*In August 2021, a federal jury convicted Edward Bases and John Pacilio, two former Merrill Lynch traders, for engaging in a multi-year fraud scheme to manipulate the precious metals market.  According to a [https://www.justice.gov/opa/pr/jury-convicts-two-former-wall-street-bank-traders-wire-fraud-0 press release] announcing the action, the two traders fraudulently pushed market prices up or down by routinely placing large “spoof” orders in the precious metals futures markets that they did not intend to fill.  After manipulating the market, Bases and Pacilio executed trades at favorable prices for their own gain, and to the detriment of other traders.  The DOJ’s [https://www.justice.gov/criminal-vns/page/file/1088666/download indictment] detailed how Bases and Pacilio discussed their intent to “push” the market through spoofing in electronic chat conversations.
*In September 2020, JPMorgan Chase & Co. agreed to pay disgorgement of $920 million in parallel actions brought by the CFTC, DOJ, and the SEC engaging in manipulative trading of U.S. Treasury securities.  According to the SEC’s [https://www.sec.gov/litigation/admin/2020/33-10858.pdf order], certain traders on J.P. Morgan Securities’ Treasuries trading desk placed genuine orders to buy or sell a particular Treasury security, while nearly simultaneously placing spoofing orders, which the traders did not intend to execute, for the same series of Treasury security on the opposite side of the market.  The spoofing orders were intended to create a false appearance of buy or sell interest, which would induce other market participants to trade against the genuine orders at prices that were more favorable to J.P. Morgan Securities than J.P. Morgan Securities otherwise would have been able to obtain.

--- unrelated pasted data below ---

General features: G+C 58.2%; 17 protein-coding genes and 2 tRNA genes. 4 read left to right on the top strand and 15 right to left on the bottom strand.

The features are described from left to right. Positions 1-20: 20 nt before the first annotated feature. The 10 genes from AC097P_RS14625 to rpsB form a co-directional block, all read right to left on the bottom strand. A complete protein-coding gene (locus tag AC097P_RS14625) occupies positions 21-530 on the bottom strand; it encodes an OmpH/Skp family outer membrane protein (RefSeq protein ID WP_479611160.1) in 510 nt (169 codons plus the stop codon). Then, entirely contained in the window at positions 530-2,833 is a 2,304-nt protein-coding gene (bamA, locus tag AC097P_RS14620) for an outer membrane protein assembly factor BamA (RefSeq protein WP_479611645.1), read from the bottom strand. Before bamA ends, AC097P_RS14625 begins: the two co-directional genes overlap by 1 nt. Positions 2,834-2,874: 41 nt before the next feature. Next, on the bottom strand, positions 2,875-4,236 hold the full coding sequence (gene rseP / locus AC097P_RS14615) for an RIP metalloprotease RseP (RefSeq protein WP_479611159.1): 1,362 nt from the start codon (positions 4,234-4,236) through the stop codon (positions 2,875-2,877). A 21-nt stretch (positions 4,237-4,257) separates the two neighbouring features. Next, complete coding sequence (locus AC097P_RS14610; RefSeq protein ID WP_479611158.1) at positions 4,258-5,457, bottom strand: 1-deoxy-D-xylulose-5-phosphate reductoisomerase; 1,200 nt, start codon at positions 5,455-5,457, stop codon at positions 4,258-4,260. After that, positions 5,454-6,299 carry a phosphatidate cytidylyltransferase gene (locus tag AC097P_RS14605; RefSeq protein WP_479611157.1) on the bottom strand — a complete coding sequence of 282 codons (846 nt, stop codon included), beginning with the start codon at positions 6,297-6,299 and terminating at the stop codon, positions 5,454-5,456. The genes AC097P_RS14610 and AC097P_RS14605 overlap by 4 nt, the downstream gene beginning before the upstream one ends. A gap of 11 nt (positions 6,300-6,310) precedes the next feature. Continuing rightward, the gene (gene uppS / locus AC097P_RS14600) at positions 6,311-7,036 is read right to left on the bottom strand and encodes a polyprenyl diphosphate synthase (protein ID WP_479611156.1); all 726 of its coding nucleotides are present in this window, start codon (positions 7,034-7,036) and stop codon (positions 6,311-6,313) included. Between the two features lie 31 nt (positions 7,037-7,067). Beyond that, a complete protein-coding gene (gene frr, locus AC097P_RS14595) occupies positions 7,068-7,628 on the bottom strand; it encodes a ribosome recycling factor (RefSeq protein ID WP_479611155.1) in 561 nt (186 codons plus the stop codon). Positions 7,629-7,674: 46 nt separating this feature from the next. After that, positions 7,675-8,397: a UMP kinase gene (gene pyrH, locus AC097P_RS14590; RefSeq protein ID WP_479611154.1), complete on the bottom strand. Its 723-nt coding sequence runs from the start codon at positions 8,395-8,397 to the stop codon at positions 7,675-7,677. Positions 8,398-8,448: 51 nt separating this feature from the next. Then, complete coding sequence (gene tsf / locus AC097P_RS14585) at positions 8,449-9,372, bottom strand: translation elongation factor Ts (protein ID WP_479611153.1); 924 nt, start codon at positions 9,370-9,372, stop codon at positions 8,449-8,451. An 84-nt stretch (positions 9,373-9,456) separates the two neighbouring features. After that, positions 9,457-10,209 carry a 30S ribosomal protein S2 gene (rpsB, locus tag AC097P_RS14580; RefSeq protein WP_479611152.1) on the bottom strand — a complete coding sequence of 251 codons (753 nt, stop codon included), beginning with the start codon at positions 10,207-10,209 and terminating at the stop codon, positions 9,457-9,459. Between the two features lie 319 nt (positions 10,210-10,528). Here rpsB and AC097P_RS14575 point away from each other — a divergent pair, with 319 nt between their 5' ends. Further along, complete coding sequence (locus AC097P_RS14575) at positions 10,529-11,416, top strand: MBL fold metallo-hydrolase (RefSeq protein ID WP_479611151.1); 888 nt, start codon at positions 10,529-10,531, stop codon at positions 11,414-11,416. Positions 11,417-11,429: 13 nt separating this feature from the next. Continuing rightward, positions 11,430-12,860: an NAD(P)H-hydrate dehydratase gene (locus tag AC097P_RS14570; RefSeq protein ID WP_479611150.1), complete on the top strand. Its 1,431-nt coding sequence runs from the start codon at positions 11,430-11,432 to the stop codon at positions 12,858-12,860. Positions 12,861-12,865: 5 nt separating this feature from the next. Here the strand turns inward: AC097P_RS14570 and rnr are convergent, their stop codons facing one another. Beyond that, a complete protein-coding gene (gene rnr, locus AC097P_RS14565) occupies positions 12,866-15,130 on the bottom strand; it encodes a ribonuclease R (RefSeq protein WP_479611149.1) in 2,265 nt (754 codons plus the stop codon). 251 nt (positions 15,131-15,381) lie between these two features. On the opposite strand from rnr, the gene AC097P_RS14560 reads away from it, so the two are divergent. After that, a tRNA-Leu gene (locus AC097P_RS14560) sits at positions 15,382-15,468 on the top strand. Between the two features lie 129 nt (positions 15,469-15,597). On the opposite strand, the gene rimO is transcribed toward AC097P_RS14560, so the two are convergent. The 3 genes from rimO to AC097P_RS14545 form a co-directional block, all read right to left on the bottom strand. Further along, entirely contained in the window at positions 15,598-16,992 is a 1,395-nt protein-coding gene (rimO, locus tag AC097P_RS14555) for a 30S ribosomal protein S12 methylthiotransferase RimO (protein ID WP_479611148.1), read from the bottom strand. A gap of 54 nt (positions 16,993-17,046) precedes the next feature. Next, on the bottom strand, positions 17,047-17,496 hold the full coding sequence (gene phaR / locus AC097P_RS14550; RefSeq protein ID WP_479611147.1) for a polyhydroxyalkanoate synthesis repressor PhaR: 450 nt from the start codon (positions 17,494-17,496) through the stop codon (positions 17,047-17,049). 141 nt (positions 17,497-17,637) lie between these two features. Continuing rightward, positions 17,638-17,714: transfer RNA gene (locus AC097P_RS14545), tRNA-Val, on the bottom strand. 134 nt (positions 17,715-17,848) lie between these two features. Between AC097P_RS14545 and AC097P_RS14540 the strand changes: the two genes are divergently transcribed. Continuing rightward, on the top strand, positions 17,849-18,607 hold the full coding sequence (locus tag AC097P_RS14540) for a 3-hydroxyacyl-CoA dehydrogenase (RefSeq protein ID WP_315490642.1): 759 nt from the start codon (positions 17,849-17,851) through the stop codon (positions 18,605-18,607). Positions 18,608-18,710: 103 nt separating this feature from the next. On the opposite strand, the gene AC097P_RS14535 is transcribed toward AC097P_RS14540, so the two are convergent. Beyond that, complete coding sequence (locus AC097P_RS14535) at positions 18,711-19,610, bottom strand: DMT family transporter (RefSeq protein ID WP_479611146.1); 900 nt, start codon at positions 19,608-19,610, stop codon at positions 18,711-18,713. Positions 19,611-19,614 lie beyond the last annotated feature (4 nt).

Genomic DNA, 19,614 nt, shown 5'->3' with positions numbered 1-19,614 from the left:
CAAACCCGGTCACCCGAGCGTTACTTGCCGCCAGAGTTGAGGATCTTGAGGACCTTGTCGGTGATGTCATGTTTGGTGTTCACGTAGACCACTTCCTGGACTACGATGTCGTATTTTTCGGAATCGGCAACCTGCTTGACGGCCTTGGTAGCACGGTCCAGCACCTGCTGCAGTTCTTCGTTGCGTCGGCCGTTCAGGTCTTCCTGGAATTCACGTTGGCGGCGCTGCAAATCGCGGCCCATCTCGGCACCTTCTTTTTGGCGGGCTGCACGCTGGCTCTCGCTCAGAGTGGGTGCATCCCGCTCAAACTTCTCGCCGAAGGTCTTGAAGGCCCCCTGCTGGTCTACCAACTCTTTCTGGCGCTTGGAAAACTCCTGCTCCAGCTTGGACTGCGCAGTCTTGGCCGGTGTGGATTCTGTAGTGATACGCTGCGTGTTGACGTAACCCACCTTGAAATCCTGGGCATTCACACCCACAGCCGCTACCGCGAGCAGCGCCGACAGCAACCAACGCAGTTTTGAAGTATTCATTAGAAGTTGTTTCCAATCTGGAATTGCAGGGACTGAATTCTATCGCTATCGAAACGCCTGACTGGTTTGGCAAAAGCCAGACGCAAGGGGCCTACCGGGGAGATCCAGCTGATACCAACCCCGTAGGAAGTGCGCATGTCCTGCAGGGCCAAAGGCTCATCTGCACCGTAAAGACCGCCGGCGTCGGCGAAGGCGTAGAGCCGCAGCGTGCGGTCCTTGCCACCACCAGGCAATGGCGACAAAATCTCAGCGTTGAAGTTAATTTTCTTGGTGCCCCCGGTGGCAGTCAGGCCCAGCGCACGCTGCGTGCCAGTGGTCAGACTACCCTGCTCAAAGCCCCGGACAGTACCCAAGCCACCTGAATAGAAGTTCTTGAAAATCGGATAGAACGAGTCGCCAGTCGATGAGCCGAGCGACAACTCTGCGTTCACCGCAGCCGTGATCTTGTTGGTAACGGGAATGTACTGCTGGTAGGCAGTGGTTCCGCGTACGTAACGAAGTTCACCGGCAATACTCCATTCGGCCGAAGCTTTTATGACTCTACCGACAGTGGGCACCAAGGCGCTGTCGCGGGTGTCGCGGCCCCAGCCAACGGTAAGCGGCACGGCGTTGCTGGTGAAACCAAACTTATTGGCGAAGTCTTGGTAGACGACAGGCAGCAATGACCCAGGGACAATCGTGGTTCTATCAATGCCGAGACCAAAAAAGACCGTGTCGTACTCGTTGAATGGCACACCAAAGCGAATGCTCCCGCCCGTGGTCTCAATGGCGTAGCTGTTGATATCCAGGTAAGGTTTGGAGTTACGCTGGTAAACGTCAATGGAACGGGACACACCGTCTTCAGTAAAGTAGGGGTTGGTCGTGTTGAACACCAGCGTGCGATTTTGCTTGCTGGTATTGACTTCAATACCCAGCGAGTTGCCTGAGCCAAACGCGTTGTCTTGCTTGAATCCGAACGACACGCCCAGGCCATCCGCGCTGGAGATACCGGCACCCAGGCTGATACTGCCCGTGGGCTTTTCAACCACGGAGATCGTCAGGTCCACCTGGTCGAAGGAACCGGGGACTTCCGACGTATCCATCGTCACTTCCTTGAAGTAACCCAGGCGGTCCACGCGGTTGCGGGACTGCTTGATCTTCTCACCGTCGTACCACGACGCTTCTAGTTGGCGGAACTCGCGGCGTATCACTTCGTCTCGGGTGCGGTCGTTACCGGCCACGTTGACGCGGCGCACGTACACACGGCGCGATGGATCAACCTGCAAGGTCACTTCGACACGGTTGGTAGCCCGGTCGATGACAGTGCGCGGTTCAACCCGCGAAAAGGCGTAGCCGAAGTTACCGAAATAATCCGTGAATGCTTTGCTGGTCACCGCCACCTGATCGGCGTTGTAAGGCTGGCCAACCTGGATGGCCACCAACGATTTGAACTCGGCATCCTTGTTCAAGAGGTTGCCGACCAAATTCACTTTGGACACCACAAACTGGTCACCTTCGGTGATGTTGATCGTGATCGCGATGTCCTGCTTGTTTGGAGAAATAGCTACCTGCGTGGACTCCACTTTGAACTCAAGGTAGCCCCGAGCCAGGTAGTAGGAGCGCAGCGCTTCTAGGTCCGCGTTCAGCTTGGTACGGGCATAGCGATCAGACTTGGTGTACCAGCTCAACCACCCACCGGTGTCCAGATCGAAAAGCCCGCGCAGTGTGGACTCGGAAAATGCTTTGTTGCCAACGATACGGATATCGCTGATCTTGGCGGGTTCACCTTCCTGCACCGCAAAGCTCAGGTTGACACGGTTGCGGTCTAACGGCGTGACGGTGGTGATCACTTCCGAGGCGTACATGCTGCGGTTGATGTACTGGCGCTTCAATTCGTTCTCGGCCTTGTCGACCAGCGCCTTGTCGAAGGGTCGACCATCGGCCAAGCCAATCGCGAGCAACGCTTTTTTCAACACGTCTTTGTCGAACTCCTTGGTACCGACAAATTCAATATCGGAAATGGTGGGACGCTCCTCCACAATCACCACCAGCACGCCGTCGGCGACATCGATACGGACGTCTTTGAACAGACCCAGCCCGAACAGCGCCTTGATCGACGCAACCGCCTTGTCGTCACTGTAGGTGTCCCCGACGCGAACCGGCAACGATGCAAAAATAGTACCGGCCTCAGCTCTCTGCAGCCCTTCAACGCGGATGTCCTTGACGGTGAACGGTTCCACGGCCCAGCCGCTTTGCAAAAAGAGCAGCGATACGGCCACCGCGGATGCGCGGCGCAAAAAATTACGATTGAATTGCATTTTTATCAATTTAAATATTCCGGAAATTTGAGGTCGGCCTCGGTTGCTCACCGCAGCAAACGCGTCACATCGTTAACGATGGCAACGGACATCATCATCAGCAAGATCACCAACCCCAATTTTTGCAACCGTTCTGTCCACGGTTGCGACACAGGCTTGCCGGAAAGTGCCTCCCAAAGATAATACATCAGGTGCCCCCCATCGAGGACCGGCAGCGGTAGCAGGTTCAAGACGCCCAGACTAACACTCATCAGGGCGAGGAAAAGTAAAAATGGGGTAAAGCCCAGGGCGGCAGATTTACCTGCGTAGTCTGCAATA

=='''Corrupt Practices'''==
Although the SEC and DOJ are responsible for enforcing the FCPA, the CFTC can take enforcement actions to combat violations of the CEA connected to corrupt practices, including bribes or kickbacks paid to improperly influence government officials in connection with regulated activities such as trading, advising, or dealing in swaps or derivatives.  As explained in a March 6, 2019 [https://www.cftc.gov/sites/default/files/2019-03/enfadvisoryselfreporting030619.pdf CFTC Enforcement Advisory] and [https://www.cftc.gov/PressRoom/SpeechesTestimony/opamcdonald2 public remarks by Director of Enforcement James M. McDonald] at the ABA’s National Institute on White Collar Crime, the CFTC’s anti-fraud authority permits it to police foreign bribes where violations of the CEA carried out through foreign corrupt practices.  McDonald explained: ''Companies and individuals engaging in foreign corrupt practices should recognize that this sort of misconduct might constitute fraud, manipulation, false reporting, or a number of other types of violations under the CEA, and thus be subject to enforcement actions brought by the CFTC.  Bribes might be employed, for example, to secure business in connection with regulated activities like trading, advising, or dealing in swaps or derivatives.  Corrupt practices might be used to manipulate benchmarks that serve as the basis for related derivatives contracts.  Prices that are the product of corruption might be falsely reported to benchmarks.  Or corrupt practices in any number of forms might alter the prices in commodity markets that drive U.S. derivatives prices.  We currently have open investigations involving similar conduct.''